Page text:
News Irish News

Thursday 25 April 2019

How Army veteran and Dundalk mum Lisa Smith came to be uncovered as she fled with son

Dundalk mum claimed to be a Briton escaping war-torn Syria but her accent gave her away, writes Wayne O'Connor

Lisa Smith
Lisa Smith
Innocent: Lisa Smith making her First Communion. Picture: Independent.ie
Lisa gives an interview from a camp in Syria claiming to be a British woman
Wayne O'Connor

Wayne O'Connor

Visits to refugee camps are routine for journalists stationed in Syria or near its borders. Rarely do they meet women who are willing and able to speak in English about life under Isil's control.

When these women speak, the interviews are pored over in the West for new insights into how and why they sacrificed Western freedoms to live under Isil's restrictive regime.

Please log in or register with Independent.ie for free access to this article.

Log In

Last week, a Syrian freelance journalist carried out a series of interviews in a makeshift camp with refugees fleeing Isil's final stronghold, Baghuz.

Among them was a woman with her few belongings in small bags. She was carrying her young son who innocently babbled in the background throughout the interview.

Dressed in a black headscarf, her face covered, the woman told the journalist her name was Umrah Kia. However, her family say she is Lisa Smith (37), a former member of the Defence Forces. "We knew by the voice it was her," a relative said.

She spoke Arabic and English but had a Western accent and identified herself as British. Because of this claim, footage of the six-minute interview made its way to ITV's London studios where producers recognised her accent as Irish.

Lisa Smith
Lisa Smith

They released the footage last Sunday with a warning. Viewers were told it was difficult to verify if the woman was who she claimed to be, and ITV News security editor Rohit Kachroo made viewers aware her accent was Irish.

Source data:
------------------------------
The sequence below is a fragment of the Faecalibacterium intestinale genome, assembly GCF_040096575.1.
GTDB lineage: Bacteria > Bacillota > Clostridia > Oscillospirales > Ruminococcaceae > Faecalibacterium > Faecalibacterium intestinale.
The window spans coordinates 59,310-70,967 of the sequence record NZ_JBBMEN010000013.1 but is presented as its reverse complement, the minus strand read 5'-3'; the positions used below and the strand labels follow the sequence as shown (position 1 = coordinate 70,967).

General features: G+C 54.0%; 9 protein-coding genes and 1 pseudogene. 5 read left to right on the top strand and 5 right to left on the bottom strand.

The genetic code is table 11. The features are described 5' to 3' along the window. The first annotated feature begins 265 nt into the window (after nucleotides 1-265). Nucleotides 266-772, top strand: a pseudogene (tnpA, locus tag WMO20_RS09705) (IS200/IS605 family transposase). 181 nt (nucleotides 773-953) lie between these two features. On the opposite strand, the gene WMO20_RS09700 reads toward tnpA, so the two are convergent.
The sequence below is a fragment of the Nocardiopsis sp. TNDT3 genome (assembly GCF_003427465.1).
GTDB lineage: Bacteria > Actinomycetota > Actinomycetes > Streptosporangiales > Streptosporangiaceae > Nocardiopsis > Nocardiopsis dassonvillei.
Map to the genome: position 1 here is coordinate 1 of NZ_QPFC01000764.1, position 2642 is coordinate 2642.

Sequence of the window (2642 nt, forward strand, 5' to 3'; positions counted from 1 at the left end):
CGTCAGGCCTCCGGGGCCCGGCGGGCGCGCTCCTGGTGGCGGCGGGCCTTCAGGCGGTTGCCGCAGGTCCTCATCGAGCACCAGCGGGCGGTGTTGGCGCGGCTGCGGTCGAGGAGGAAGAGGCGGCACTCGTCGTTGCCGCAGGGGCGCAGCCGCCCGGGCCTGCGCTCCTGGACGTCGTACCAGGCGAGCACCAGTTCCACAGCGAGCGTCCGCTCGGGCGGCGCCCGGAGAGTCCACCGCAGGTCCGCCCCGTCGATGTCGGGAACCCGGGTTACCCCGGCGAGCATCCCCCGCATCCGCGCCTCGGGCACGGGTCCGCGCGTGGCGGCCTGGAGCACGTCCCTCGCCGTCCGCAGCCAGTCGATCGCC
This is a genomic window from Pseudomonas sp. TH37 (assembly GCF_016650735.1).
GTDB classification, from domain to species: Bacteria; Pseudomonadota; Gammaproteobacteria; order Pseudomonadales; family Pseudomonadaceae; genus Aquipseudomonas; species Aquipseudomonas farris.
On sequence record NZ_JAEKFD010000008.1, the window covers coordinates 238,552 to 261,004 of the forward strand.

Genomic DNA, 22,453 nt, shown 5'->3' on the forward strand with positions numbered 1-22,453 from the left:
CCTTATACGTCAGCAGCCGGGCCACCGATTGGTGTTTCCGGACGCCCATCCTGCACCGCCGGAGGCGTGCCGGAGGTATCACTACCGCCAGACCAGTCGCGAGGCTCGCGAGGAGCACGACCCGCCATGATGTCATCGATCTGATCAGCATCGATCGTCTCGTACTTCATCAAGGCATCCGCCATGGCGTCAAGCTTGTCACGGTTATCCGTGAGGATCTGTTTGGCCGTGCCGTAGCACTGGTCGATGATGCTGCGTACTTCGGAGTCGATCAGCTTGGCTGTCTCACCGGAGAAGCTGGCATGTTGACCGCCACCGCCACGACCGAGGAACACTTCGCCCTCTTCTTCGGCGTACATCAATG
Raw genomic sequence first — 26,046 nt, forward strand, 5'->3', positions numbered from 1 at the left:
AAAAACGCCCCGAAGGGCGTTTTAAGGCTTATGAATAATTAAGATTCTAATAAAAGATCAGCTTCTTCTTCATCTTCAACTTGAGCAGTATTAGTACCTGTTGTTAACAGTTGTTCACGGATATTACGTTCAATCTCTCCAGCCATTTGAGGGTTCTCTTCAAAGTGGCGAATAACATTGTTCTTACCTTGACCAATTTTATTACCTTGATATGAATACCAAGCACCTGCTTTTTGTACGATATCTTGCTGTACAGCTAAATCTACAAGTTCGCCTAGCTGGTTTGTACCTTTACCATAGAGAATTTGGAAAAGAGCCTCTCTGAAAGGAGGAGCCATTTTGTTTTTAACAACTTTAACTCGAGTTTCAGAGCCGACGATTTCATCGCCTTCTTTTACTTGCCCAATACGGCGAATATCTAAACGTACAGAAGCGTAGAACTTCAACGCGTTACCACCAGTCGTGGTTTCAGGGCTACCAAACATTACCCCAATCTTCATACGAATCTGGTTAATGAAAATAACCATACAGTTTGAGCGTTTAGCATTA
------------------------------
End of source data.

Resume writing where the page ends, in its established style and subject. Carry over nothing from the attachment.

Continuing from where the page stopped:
ITV ran snippets of the footage recounting her tale of fleeing Isil's final bastion. She painted a bleak picture of Baghuz. "The people don't have food. They're struggling for food and money and everything is expensive, so I don't know how they're going to keep living," she said.

"They're tired. Morale is low, I suppose. Some are strong but it's like any roller coaster for people. Some want to be [there], some don't want to be [there]. Some are hungry, some are not hungry."

She said she had converted to Islam seven years ago before being tempted to Syria by Isil's propaganda.

She hinted at not getting the life she wanted. "You come and see the propaganda, the videos. You want Islam. You want to come, you want to live in a Muslim country, a Muslim environment. No music, no smoking, no drinking, no prostitution - anything like this. You want clean - a clean life like this. This is what you want but sometimes it is not like this."

She travelled to Syria alone but met a man and eventually married him. She claimed that he was British and died two months ago.

Isil has been under relentless pressure in recent weeks, but the woman seemed determined it would remain undefeated. Speaking in Arabic at the end of the interview, she says: "It's not over. It's not over yet."

Sunday Independent

Editor's Choice

Also in Irish News